How to Sell Fiction on the Internet
    
Suzan L. Wiener

Want to write for the Internet? Hereís a way I found that has helped me make more sales and should help you too.

I have found writing for the Internet is quite different from writing for print magazines. Print magazines have more space which allows the writer a bit more leeway to write somewhat Ďloosely.í In a print magazine, you can explain the character's background in a broader scope, and give character traits, etc. When your story appears on the Internet, it needs to be tightly written.

Of course, the author has to make every word count there also, but on the Internet you need to start your story where the action is. That is the most important. You need to build the conflict (action) to keep the editor and reader interested. And, the climax of your story must be credible. For instance, if you are writing a story for children, donít have an adult solve the childís problem. Have the child solve it. Otherwise, the editor will lose interest in it. What could have been a sale, unfortunately wonít be.

I always do a plot outline when I write short stories. Here is what I follow that helps to organization my story. It will help you also.

I. Major characters
   a. List the main character(s)

II. Minor characters
   a. List the minor character(s)

III. Complications (should always move the story forward)

IV. Subplot (if any)

V. Crisis (turning point)

VI. Resolution (end of story)

Below are several tips to help you get that most- welcomed acceptance.

Make your writing tight and get to the point immediately.

  1. This is very important. You have to grab the editorís and readerís interest immediately with your story. This way, the editor wonít reject it out-of-hand. They will want to keep reading. Donít wait until you get to the third paragraph. It must draw the editor and reader in in the first sentence. Make it as interesting as you can. If the reader is sleepy, get her or him to wake up quickly with your exciting words.

  2. Make sure to double-check spelling errors, etc. Online editors donít have time to check for that. (nor do print editors for that matter). They want you to do the editing. If there are too many errors, your piece will definitely be rejected. Use a spell-checker.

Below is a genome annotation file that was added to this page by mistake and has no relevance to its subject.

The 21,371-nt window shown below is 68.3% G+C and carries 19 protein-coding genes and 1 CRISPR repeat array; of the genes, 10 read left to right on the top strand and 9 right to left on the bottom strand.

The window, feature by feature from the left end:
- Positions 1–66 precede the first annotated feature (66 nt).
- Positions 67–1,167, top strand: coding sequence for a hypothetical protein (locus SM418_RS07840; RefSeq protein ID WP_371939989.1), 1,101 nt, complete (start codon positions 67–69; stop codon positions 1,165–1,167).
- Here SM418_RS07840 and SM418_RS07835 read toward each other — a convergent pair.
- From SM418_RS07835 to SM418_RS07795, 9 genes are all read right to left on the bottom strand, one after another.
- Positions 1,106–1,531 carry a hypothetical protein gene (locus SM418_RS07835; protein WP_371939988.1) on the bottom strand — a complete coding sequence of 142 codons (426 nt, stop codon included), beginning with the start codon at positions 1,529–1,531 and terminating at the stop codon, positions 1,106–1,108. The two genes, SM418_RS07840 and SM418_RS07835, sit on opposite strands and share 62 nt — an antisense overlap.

3. Even if you check several times itís easy to miss something. Make sure your words flow smoothly. If it sounds choppy, it wonít pass the first reader and will be rejected. Read it out loud to get the way it sounds and edit any words that arenít needed.

  4. Make sure you know what youíre writing about. Donít write about something you only have a little knowledge about. Make sure to research what you need to know, giving credit when you use sources and quotes. The editor will know if youíre not familiar with your subject. Double check the information you have cited and give credit to the author. Asking for their permission is the right thing to do.

  5. Read the guidelines and study their past issues. If you do this, you will have a better feel for what they need and you wonít send in something inappropriate, wasting your time and worse, the editorís time. If you donít follow their guidelines, the editor will think you didnít take time with your work either. Look at search engines like ďGoogle,Ē for writing markets that sell fiction online. Simply type in Ďpaying writing markets,' and click the search button.

  6. Try submitting your work to paying markets first. Donít sell yourself short and think your work isnít good enough to get payment for it.

  7. If the editor wants you to edit your story, let him/her. Donít think that your words are so wonderful they canít be changed. If they feel you are not going to cooperate with them, your submission wonít find its way to publication.

If you follow the above rules, youíll most likely to see your work on the Internet and a have a most-welcomed check in your mailbox. 

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About the Writer:

Suzan L. Wiener has had many articles on writing, short stories, poems and other short pieces published in Coffee Break for Writers, MetroSeven (Australia), Sacred Twilight, Mature Living, Mature Years, NEB Publishing, Saturday Evening Post, etc. She now has unrhymed and rhymed e-books and chapbooks up at The Readers Retreat